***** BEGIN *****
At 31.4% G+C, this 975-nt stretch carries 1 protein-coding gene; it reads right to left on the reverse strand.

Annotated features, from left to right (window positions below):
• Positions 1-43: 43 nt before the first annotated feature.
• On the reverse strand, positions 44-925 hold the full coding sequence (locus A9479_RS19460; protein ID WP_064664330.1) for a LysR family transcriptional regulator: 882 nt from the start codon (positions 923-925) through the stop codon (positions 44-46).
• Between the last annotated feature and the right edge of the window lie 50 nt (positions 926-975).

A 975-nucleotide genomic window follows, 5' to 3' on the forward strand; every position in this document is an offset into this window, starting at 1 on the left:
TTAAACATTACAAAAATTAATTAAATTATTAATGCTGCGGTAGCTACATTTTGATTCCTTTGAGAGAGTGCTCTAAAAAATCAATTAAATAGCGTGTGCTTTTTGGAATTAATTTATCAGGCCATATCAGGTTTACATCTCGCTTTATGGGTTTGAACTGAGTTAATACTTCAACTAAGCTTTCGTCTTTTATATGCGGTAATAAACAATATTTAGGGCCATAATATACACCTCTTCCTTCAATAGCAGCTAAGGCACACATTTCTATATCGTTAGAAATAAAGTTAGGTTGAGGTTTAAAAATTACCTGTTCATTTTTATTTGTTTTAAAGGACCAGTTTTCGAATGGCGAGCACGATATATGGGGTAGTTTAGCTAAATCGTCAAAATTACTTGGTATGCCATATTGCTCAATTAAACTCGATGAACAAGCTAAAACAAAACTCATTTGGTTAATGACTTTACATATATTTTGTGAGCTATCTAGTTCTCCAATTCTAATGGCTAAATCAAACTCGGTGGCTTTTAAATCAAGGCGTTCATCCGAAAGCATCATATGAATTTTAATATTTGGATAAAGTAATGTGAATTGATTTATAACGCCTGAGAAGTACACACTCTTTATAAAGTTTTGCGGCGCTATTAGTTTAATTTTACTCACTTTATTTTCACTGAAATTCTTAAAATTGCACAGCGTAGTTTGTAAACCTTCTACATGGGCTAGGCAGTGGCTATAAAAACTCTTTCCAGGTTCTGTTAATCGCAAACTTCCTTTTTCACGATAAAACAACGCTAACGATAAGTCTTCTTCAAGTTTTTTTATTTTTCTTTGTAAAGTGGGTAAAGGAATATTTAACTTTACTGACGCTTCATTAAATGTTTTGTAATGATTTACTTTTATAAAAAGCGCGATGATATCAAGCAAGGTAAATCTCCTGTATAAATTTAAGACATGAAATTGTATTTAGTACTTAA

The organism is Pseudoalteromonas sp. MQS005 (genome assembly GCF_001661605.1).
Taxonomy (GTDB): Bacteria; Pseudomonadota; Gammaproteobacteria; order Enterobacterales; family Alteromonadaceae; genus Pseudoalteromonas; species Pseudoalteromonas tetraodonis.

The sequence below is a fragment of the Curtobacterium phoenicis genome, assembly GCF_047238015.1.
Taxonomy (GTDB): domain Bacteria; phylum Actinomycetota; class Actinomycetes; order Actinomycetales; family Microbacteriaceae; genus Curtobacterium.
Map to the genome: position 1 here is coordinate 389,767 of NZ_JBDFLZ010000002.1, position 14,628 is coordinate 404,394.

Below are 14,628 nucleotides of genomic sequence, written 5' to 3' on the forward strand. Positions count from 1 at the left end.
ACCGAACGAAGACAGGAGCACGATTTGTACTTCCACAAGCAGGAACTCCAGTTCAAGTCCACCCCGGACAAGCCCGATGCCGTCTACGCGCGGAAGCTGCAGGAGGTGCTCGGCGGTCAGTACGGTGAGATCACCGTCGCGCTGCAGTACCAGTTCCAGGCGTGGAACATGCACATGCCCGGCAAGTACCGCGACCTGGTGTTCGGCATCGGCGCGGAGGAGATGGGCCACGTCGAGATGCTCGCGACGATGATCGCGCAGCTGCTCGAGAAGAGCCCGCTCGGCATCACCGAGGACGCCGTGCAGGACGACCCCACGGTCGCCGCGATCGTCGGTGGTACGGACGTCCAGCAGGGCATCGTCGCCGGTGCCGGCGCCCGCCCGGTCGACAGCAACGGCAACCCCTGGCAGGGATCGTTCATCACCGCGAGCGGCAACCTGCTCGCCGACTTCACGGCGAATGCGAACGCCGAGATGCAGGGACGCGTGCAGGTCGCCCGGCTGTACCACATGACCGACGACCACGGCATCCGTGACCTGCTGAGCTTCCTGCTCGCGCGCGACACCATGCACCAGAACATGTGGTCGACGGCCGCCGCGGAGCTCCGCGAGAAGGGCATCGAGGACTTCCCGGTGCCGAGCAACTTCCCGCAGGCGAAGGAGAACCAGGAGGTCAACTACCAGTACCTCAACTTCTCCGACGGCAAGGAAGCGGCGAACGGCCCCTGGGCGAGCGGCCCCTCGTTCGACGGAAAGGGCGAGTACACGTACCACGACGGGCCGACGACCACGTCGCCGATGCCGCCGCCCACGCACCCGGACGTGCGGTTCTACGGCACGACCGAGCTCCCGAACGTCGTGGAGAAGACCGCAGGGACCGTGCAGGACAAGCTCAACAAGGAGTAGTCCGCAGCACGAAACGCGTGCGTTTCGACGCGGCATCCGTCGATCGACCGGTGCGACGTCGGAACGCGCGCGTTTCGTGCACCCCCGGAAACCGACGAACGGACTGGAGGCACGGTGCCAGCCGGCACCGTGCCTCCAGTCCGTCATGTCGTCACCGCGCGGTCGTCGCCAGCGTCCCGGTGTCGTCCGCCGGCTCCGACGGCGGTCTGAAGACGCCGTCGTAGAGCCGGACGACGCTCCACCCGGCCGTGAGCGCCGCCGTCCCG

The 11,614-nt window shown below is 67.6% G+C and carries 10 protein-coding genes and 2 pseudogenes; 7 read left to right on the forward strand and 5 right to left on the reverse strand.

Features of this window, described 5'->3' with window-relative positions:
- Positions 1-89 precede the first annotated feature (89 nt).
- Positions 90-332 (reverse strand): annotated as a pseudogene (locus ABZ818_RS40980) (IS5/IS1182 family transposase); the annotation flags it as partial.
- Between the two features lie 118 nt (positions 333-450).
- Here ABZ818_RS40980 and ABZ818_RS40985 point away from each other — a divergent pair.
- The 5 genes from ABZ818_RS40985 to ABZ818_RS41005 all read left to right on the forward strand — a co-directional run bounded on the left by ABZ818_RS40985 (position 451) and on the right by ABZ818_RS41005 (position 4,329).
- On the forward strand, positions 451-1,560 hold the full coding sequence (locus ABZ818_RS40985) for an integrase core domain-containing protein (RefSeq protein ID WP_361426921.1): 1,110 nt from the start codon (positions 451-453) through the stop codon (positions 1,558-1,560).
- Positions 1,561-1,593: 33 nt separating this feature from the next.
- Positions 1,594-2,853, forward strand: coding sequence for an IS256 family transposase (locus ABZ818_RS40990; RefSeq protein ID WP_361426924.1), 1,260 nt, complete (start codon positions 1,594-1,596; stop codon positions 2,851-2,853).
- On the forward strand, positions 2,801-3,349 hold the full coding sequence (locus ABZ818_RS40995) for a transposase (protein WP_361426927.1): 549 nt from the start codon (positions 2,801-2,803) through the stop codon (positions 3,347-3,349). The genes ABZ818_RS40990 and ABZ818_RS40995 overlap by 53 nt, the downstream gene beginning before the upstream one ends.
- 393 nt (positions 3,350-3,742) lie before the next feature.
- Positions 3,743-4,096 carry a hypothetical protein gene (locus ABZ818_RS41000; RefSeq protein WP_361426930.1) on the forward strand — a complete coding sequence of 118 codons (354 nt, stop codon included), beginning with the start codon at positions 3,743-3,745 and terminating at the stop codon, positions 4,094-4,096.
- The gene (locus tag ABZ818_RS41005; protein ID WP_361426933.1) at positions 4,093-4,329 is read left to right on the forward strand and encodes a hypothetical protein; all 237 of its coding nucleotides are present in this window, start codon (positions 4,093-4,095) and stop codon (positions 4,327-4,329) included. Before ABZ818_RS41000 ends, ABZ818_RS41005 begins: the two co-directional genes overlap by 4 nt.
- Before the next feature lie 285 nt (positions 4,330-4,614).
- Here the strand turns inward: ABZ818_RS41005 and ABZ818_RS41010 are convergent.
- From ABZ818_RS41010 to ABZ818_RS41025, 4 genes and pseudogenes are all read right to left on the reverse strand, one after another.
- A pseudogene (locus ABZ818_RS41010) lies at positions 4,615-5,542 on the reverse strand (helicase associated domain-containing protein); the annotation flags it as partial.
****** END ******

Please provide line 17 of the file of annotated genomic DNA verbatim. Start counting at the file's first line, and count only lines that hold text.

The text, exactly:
- Positions 1-89 precede the first annotated feature (89 nt).